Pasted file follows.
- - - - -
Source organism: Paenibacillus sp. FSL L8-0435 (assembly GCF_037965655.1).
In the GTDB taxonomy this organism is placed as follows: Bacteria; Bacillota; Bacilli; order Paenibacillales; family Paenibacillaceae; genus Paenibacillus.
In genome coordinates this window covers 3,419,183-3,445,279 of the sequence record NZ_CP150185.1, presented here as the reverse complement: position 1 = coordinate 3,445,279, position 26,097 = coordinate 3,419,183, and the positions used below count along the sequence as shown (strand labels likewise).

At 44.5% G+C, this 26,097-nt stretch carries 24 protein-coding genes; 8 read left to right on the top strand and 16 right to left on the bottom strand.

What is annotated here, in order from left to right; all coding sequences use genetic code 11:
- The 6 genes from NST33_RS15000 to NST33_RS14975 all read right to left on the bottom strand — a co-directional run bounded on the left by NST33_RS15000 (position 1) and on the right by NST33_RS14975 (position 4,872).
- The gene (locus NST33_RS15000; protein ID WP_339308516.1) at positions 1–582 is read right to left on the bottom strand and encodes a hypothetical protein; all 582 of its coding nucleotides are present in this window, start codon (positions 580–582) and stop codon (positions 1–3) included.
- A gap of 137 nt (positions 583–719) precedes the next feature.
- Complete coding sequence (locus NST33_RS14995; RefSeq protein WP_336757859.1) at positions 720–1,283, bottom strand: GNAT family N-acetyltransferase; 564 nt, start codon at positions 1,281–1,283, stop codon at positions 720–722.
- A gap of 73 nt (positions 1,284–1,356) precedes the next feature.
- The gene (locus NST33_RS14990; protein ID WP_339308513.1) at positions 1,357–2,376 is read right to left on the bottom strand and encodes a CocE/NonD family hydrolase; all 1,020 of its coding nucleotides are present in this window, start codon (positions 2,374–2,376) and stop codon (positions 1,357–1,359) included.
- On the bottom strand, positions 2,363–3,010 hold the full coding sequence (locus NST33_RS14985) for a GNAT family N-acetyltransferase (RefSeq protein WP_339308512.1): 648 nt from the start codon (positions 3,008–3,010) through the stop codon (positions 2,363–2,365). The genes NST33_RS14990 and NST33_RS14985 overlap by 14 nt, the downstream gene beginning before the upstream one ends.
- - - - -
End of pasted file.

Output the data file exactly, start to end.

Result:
Source organism: Paenibacillus sp. FSL L8-0435 (assembly GCF_037965655.1).
In the GTDB taxonomy this organism is placed as follows: Bacteria; Bacillota; Bacilli; order Paenibacillales; family Paenibacillaceae; genus Paenibacillus.
In genome coordinates this window covers 3,419,183-3,445,279 of the sequence record NZ_CP150185.1, presented here as the reverse complement: position 1 = coordinate 3,445,279, position 26,097 = coordinate 3,419,183, and the positions used below count along the sequence as shown (strand labels likewise).

At 44.5% G+C, this 26,097-nt stretch carries 24 protein-coding genes; 8 read left to right on the top strand and 16 right to left on the bottom strand.

What is annotated here, in order from left to right; all coding sequences use genetic code 11:
- The 6 genes from NST33_RS15000 to NST33_RS14975 all read right to left on the bottom strand — a co-directional run bounded on the left by NST33_RS15000 (position 1) and on the right by NST33_RS14975 (position 4,872).
- The gene (locus NST33_RS15000; protein ID WP_339308516.1) at positions 1–582 is read right to left on the bottom strand and encodes a hypothetical protein; all 582 of its coding nucleotides are present in this window, start codon (positions 580–582) and stop codon (positions 1–3) included.
- A gap of 137 nt (positions 583–719) precedes the next feature.
- Complete coding sequence (locus NST33_RS14995; RefSeq protein WP_336757859.1) at positions 720–1,283, bottom strand: GNAT family N-acetyltransferase; 564 nt, start codon at positions 1,281–1,283, stop codon at positions 720–722.
- A gap of 73 nt (positions 1,284–1,356) precedes the next feature.
- The gene (locus NST33_RS14990; protein ID WP_339308513.1) at positions 1,357–2,376 is read right to left on the bottom strand and encodes a CocE/NonD family hydrolase; all 1,020 of its coding nucleotides are present in this window, start codon (positions 2,374–2,376) and stop codon (positions 1,357–1,359) included.
- On the bottom strand, positions 2,363–3,010 hold the full coding sequence (locus NST33_RS14985) for a GNAT family N-acetyltransferase (RefSeq protein WP_339308512.1): 648 nt from the start codon (positions 3,008–3,010) through the stop codon (positions 2,363–2,365). The genes NST33_RS14990 and NST33_RS14985 overlap by 14 nt, the downstream gene beginning before the upstream one ends.